Joint Workshop on Mobile Web Privacy WAP Forum & World Wide Web Consortium
7-8 December 2000
A certain confusion exists in the industry about security and privacy. Some people equate security for privacy, while others think privacy is something that will only interest "those with something to hide". Security is a necessary tool to build privacy, but a communication or transaction environment can be very secure, yet totally unprivate. Privacy is a basic human right and is recognized as a necessity by the European Union (Privacy Directive) and the OECD (Principles of Fair Information Practice). Finally, privacy is simply good business, and will be required for M-Commerce to gain widespread adoption by consumers around the world.
Security and privacy are closely related technologies, however, there are important differences that need to be understood in order to design new systems that address both. Privacy is about informational self-determination--the ability to decide what information about you goes where. Security offers the ability to be confident that those decisions are respected. For example, we talk about GSM voice privacy--can someone listen to my call? There is a privacy goal, which is to allow me to say no, and a security technology, encryption, that allows me to enforce it. In this example, the goals of security and privacy are the same. But there are other times when they may be orthogonal, and there are also times when they are in conflict.
There is a security goal of authenticating a handset. In some instances this may be done by RF fingerprinting, which is not a privacy issue-we securely authenticate that the handset is the one that is linked to an account, thus ensuring that the right person is billed. Here, security and privacy are orthogonal.
Caller presentation is an example of a place where security and privacy can conflict. I may want privacy, in not letting anyone else see my number, while the callee may want the security of thinking they know who is calling. In this situation, in most countries, a balance has been struck in favour of informational self-determination, allowing the caller to choose if caller information is available.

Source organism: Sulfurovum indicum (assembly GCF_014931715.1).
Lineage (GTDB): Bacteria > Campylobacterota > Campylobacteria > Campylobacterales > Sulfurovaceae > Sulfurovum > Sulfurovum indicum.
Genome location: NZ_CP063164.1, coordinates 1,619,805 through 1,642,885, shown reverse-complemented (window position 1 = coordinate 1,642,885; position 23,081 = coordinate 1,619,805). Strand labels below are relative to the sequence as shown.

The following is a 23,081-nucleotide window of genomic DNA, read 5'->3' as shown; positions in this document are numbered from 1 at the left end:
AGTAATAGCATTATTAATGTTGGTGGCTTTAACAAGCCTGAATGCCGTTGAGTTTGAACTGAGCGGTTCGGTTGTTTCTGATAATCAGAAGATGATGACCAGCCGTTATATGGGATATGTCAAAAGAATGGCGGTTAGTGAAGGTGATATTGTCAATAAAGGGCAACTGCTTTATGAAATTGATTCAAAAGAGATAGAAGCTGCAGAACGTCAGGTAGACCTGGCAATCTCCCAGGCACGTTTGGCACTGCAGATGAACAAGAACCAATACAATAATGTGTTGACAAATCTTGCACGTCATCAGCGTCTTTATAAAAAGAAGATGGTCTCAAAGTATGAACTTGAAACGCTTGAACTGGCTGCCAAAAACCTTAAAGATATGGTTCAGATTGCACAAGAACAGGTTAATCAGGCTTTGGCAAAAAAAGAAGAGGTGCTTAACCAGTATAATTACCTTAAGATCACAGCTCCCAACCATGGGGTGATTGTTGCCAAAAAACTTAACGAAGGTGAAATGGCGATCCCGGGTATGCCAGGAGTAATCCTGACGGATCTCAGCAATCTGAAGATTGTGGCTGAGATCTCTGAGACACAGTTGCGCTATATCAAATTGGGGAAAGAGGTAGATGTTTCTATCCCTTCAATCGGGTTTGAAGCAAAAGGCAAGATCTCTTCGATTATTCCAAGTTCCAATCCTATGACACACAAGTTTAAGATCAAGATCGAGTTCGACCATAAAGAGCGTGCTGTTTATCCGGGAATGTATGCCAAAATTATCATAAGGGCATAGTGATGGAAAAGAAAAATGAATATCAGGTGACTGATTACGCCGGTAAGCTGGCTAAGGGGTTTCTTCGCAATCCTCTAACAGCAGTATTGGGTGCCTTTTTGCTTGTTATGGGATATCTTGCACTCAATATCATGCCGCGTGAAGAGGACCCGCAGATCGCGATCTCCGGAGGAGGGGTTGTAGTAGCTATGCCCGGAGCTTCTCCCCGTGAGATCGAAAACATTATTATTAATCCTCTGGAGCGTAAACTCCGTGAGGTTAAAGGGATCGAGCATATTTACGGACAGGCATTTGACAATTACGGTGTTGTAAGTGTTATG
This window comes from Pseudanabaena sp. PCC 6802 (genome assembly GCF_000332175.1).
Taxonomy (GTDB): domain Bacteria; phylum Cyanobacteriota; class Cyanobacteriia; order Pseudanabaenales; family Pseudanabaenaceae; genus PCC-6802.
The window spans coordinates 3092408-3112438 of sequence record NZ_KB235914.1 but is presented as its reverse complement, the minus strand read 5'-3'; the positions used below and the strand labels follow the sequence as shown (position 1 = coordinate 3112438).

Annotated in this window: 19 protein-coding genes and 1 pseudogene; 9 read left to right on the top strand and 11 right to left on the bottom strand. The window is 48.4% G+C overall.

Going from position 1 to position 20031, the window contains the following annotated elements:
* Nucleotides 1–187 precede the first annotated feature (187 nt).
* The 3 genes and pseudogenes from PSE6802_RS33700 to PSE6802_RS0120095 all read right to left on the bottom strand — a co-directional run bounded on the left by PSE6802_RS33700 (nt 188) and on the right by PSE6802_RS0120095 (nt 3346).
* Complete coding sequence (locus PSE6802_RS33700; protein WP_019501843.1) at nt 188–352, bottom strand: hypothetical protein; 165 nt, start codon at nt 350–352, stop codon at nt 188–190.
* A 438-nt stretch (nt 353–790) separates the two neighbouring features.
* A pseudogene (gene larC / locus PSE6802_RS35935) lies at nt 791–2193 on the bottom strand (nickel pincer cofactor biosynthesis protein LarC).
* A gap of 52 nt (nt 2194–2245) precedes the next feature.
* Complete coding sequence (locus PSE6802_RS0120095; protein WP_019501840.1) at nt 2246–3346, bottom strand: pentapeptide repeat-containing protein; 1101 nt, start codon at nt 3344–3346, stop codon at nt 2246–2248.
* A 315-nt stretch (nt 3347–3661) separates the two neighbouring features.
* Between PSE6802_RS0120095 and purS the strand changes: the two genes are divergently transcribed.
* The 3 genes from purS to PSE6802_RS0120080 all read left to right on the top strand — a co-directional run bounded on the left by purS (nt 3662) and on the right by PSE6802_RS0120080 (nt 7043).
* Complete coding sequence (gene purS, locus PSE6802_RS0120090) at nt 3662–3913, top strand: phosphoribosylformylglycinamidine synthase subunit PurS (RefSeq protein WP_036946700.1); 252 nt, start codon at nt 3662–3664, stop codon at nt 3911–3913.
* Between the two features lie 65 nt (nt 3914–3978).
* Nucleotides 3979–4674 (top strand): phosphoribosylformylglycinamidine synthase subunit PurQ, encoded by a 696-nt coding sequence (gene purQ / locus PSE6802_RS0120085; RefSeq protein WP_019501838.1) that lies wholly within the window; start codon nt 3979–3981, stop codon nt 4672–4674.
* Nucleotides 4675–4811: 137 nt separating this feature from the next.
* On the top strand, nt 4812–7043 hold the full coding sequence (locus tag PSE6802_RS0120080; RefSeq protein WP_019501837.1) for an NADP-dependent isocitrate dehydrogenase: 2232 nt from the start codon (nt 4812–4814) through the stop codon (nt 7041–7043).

In the area of location information, allowing disclosure of location information out on an continuous basis creates a number of privacy issues, but occasionally, when calling for emergency services, it is useful to reveal. It is important to design these system so that the phone's owner is in control and happy, and to ensure that the security measures in place support the owner's decision effectively.
SSL is often confused with privacy. SSL offers "privacy" against eavesdroppers, but this is better called confidentiality. The well-publicized break-ins at CDNow and other retailers using SSL show that privacy requires more than SSL. (The same issues apply to WTLS, although WTLS also creates a problem with the decryption at the WTLS gateway, and a question of is that trustworthy?) It requires minimizing the amount of information that is transmitted and stored.
So, in handling payments, one can achieve strong security by sending around the electronic equivalents of cheques, which are cleared, online. The cheque is signed, the bank is asked if there is enough money, and everything flows smoothly. Excellent privacy with the same security can be obtained with using modern e-cash systems. E-cash with online verification allows the money to be spent without revealing the account number. Since the account number is never given to the merchant, privacy is strongly preserved, even when there is a security lapse. Private Credentials can enable a totally secure AND private environment for mobile payment and signatures.
Whether it is for payment, signature or location-based services, Privacy protection technologies must be an integral part of future mobile infrastructure in order for new mobile services to be adopted by consumers.